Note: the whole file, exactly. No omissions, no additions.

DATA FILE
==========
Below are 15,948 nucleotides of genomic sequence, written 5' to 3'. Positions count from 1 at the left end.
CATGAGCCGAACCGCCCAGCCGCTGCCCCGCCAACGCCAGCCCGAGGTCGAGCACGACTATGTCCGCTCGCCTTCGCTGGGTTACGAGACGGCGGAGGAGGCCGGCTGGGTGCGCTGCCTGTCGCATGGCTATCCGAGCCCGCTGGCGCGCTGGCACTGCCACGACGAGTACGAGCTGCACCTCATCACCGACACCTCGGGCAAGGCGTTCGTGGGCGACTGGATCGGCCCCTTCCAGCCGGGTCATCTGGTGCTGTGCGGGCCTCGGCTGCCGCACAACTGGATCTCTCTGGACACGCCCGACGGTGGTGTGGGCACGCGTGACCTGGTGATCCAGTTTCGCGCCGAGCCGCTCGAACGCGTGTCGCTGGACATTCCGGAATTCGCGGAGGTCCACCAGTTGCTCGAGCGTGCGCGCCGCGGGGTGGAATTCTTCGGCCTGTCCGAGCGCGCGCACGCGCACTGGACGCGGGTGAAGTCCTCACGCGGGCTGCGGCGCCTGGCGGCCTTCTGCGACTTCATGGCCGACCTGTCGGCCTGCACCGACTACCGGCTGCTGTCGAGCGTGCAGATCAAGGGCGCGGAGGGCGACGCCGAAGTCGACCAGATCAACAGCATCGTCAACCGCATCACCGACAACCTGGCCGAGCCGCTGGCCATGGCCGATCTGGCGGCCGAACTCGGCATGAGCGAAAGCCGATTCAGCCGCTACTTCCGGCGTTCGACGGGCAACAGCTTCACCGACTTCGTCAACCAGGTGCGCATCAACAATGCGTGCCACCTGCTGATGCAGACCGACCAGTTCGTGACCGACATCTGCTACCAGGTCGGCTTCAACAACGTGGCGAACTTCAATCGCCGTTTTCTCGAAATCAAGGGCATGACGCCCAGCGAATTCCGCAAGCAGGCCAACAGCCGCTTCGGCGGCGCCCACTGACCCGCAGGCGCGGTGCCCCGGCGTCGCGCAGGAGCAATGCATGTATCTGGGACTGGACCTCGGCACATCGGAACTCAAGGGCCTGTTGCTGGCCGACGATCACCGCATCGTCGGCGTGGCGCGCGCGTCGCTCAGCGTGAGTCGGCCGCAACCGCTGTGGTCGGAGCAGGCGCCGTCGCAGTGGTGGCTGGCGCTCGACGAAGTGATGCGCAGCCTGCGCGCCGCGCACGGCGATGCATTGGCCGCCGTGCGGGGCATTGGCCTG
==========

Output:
Below are 15,948 nucleotides of genomic sequence, written 5' to 3'. Positions count from 1 at the left end.
CATGAGCCGAACCGCCCAGCCGCTGCCCCGCCAACGCCAGCCCGAGGTCGAGCACGACTATGTCCGCTCGCCTTCGCTGGGTTACGAGACGGCGGAGGAGGCCGGCTGGGTGCGCTGCCTGTCGCATGGCTATCCGAGCCCGCTGGCGCGCTGGCACTGCCACGACGAGTACGAGCTGCACCTCATCACCGACACCTCGGGCAAGGCGTTCGTGGGCGACTGGATCGGCCCCTTCCAGCCGGGTCATCTGGTGCTGTGCGGGCCTCGGCTGCCGCACAACTGGATCTCTCTGGACACGCCCGACGGTGGTGTGGGCACGCGTGACCTGGTGATCCAGTTTCGCGCCGAGCCGCTCGAACGCGTGTCGCTGGACATTCCGGAATTCGCGGAGGTCCACCAGTTGCTCGAGCGTGCGCGCCGCGGGGTGGAATTCTTCGGCCTGTCCGAGCGCGCGCACGCGCACTGGACGCGGGTGAAGTCCTCACGCGGGCTGCGGCGCCTGGCGGCCTTCTGCGACTTCATGGCCGACCTGTCGGCCTGCACCGACTACCGGCTGCTGTCGAGCGTGCAGATCAAGGGCGCGGAGGGCGACGCCGAAGTCGACCAGATCAACAGCATCGTCAACCGCATCACCGACAACCTGGCCGAGCCGCTGGCCATGGCCGATCTGGCGGCCGAACTCGGCATGAGCGAAAGCCGATTCAGCCGCTACTTCCGGCGTTCGACGGGCAACAGCTTCACCGACTTCGTCAACCAGGTGCGCATCAACAATGCGTGCCACCTGCTGATGCAGACCGACCAGTTCGTGACCGACATCTGCTACCAGGTCGGCTTCAACAACGTGGCGAACTTCAATCGCCGTTTTCTCGAAATCAAGGGCATGACGCCCAGCGAATTCCGCAAGCAGGCCAACAGCCGCTTCGGCGGCGCCCACTGACCCGCAGGCGCGGTGCCCCGGCGTCGCGCAGGAGCAATGCATGTATCTGGGACTGGACCTCGGCACATCGGAACTCAAGGGCCTGTTGCTGGCCGACGATCACCGCATCGTCGGCGTGGCGCGCGCGTCGCTCAGCGTGAGTCGGCCGCAACCGCTGTGGTCGGAGCAGGCGCCGTCGCAGTGGTGGCTGGCGCTCGACGAAGTGATGCGCAGCCTGCGCGCCGCGCACGGCGATGCATTGGCCGCCGTGCGGGGCATTGGCCTG